As we approach the festival of Shavuos, one of the questions frequently asked relates to Torah study for women. Some girls and women feel that they, too, wish to take part in the nightlong Torah study that many men engage in, and programs have been established to cater to this desire.
While Torah study programs for girls are often commendable, the question—which is of course far broader than the matter of Shavuos night—is what Torah content is appropriate for women. This is of course a delicate and very contemporary question, and we will not be able to do it full justice in the space of a short article. We will just present an overview of the main sources and opinions, and address basic practical questions.
Is there a prohibition against Torah study for women? Is it permitted for a woman to study Torah on her own? Is there a difference between different parts of Torah? Is there room to distinguish in this matter between past generations and our own?
These questions, and others, are addressed below.
Source of the “Prohibition”
The earliest mention of Torah study by women occurs in the Sifri (Devarim 46). Addressing the Torah obligation of teaching Torah to one’s children, the Sifri states: “And you shall teach your sons—and not your daughters.” This teaching is cited by the Gemara (Kiddushin 29b), and it implies that the general obligation of Torah study applies specifically to men, and not to women.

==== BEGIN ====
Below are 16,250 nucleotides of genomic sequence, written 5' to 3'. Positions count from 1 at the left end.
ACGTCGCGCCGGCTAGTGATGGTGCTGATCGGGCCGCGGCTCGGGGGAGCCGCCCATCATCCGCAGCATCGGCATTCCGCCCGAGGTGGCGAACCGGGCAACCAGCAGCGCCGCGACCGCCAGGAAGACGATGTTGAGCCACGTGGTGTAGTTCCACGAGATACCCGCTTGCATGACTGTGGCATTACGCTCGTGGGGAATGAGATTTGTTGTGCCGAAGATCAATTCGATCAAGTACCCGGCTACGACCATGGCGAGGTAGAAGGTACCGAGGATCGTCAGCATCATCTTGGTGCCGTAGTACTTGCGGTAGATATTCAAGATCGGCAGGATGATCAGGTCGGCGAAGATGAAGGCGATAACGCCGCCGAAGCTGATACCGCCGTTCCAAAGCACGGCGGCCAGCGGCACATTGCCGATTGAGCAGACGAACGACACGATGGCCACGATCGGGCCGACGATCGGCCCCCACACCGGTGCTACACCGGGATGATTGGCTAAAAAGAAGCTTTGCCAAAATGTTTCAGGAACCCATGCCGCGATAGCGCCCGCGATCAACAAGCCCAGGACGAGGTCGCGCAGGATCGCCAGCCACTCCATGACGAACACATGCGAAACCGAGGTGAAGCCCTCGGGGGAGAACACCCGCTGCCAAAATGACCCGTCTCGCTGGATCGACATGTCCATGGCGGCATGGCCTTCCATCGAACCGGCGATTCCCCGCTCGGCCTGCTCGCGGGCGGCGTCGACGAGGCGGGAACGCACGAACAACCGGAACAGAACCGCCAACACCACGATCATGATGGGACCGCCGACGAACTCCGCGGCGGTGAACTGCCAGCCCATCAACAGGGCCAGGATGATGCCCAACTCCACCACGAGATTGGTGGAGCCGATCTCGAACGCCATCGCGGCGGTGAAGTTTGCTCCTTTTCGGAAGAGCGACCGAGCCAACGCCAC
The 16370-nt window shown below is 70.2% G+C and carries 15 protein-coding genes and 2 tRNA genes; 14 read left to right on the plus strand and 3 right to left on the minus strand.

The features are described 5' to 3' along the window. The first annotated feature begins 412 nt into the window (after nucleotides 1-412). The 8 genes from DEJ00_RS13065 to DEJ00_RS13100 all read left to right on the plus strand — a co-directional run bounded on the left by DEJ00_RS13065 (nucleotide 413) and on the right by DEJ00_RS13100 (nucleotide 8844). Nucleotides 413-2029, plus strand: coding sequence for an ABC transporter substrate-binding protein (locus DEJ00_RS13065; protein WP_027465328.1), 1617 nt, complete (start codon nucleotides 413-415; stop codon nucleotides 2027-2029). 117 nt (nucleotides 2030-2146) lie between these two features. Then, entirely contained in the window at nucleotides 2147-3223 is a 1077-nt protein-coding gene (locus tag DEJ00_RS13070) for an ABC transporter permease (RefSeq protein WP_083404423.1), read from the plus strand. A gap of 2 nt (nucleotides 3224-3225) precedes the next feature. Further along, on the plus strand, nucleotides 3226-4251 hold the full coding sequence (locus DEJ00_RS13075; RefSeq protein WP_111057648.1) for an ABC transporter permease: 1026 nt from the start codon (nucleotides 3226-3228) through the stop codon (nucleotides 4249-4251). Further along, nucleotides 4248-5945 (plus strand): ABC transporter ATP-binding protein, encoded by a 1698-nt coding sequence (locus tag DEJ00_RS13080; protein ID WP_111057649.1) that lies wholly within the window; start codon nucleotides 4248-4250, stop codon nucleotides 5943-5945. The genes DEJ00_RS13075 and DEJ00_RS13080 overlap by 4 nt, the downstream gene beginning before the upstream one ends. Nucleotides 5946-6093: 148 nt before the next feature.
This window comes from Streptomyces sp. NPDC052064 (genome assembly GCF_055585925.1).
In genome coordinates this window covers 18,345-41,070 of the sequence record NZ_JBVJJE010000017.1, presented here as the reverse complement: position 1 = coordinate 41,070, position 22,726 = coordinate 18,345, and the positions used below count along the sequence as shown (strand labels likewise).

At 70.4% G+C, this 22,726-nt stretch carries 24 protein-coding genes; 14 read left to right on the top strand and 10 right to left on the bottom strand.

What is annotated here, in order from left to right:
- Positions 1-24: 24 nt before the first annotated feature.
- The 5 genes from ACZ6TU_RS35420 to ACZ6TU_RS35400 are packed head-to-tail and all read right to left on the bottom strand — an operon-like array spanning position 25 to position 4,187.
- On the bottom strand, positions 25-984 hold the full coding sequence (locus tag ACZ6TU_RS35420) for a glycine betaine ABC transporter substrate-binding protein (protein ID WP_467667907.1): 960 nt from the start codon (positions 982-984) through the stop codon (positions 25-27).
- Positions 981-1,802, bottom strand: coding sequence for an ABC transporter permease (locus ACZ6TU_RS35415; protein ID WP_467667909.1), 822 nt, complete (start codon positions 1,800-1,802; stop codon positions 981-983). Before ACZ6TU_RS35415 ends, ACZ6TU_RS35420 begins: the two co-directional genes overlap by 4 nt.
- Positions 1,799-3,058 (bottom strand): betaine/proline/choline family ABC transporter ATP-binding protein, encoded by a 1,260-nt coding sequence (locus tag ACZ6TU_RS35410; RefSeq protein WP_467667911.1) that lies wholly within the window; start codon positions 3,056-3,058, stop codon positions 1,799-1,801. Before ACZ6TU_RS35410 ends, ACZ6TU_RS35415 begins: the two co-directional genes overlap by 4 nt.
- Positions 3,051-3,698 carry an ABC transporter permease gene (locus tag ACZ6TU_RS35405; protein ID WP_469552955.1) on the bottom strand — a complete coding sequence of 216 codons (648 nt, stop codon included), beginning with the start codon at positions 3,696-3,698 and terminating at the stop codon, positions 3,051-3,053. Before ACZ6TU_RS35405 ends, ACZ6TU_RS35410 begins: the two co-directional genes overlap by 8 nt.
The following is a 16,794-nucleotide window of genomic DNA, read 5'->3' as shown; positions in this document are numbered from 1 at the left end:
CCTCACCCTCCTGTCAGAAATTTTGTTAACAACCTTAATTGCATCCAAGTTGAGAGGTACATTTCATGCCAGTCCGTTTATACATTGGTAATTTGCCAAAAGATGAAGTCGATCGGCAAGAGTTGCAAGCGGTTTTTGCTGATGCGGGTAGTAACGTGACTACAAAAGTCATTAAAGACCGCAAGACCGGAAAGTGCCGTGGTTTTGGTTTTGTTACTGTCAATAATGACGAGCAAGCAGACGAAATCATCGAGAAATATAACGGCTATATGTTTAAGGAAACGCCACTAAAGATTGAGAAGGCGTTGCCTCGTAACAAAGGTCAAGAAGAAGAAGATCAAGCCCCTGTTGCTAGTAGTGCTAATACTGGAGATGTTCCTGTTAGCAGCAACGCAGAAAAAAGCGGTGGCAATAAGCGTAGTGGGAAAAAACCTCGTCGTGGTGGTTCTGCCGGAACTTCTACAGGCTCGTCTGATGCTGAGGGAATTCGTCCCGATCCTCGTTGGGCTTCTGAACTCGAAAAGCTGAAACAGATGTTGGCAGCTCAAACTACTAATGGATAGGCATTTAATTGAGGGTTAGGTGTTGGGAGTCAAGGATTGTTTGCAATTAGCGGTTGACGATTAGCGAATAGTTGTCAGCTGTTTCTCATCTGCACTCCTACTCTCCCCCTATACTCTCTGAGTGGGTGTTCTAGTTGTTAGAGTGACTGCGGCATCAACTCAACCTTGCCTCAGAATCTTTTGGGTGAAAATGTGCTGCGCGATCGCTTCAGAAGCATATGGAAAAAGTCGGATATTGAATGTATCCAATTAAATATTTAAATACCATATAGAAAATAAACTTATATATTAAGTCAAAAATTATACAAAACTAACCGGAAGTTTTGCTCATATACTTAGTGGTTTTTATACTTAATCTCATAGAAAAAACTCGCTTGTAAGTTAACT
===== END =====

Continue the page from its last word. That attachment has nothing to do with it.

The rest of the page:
Beyond the exemption of women from Torah study, the Mishnah (Sotah 3:4) cites the opposition of Rabbi Eliezer to Torah study for women: “Anyone who teaches his daughter Torah teaches her tiflus” (Sotah 21b).
According to Rashi, the word tiflus means lewdness or promiscuity, meaning that the study will bring a woman to sin. The Rambam, however, defines the term as referring to the learning itself, and meaning that the Torah study is blemished, and amounts to “vanity and nonsense” (Commentary to Sotah 3:4).